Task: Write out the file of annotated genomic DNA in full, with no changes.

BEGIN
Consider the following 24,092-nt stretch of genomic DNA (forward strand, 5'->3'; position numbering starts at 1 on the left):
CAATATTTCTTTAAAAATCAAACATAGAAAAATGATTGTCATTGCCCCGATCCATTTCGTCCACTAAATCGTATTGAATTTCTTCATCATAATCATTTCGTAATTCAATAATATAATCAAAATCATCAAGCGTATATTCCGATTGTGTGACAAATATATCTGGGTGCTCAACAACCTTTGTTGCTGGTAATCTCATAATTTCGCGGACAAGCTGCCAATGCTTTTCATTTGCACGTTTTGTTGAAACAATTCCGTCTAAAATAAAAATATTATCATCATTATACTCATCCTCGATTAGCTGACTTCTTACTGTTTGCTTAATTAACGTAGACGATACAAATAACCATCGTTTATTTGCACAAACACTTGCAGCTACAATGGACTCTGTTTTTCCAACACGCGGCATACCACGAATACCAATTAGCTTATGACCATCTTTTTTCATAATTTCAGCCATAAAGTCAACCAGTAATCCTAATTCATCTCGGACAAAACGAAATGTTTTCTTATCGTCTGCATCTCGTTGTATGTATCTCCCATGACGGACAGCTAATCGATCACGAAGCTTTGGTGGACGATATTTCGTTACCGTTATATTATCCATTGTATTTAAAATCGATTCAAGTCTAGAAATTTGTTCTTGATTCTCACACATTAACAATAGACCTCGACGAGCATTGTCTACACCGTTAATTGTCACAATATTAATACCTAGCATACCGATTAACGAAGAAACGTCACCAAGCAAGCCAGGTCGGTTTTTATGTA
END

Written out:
Consider the following 24,092-nt stretch of genomic DNA (forward strand, 5'->3'; position numbering starts at 1 on the left):
CAATATTTCTTTAAAAATCAAACATAGAAAAATGATTGTCATTGCCCCGATCCATTTCGTCCACTAAATCGTATTGAATTTCTTCATCATAATCATTTCGTAATTCAATAATATAATCAAAATCATCAAGCGTATATTCCGATTGTGTGACAAATATATCTGGGTGCTCAACAACCTTTGTTGCTGGTAATCTCATAATTTCGCGGACAAGCTGCCAATGCTTTTCATTTGCACGTTTTGTTGAAACAATTCCGTCTAAAATAAAAATATTATCATCATTATACTCATCCTCGATTAGCTGACTTCTTACTGTTTGCTTAATTAACGTAGACGATACAAATAACCATCGTTTATTTGCACAAACACTTGCAGCTACAATGGACTCTGTTTTTCCAACACGCGGCATACCACGAATACCAATTAGCTTATGACCATCTTTTTTCATAATTTCAGCCATAAAGTCAACCAGTAATCCTAATTCATCTCGGACAAAACGAAATGTTTTCTTATCGTCTGCATCTCGTTGTATGTATCTCCCATGACGGACAGCTAATCGATCACGAAGCTTTGGTGGACGATATTTCGTTACCGTTATATTATCCATTGTATTTAAAATCGATTCAAGTCTAGAAATTTGTTCTTGATTCTCACACATTAACAATAGACCTCGACGAGCATTGTCTACACCGTTAATTGTCACAATATTAATACCTAGCATACCGATTAACGAAGAAACGTCACCAAGCAAGCCAGGTCGGTTTTTATGTA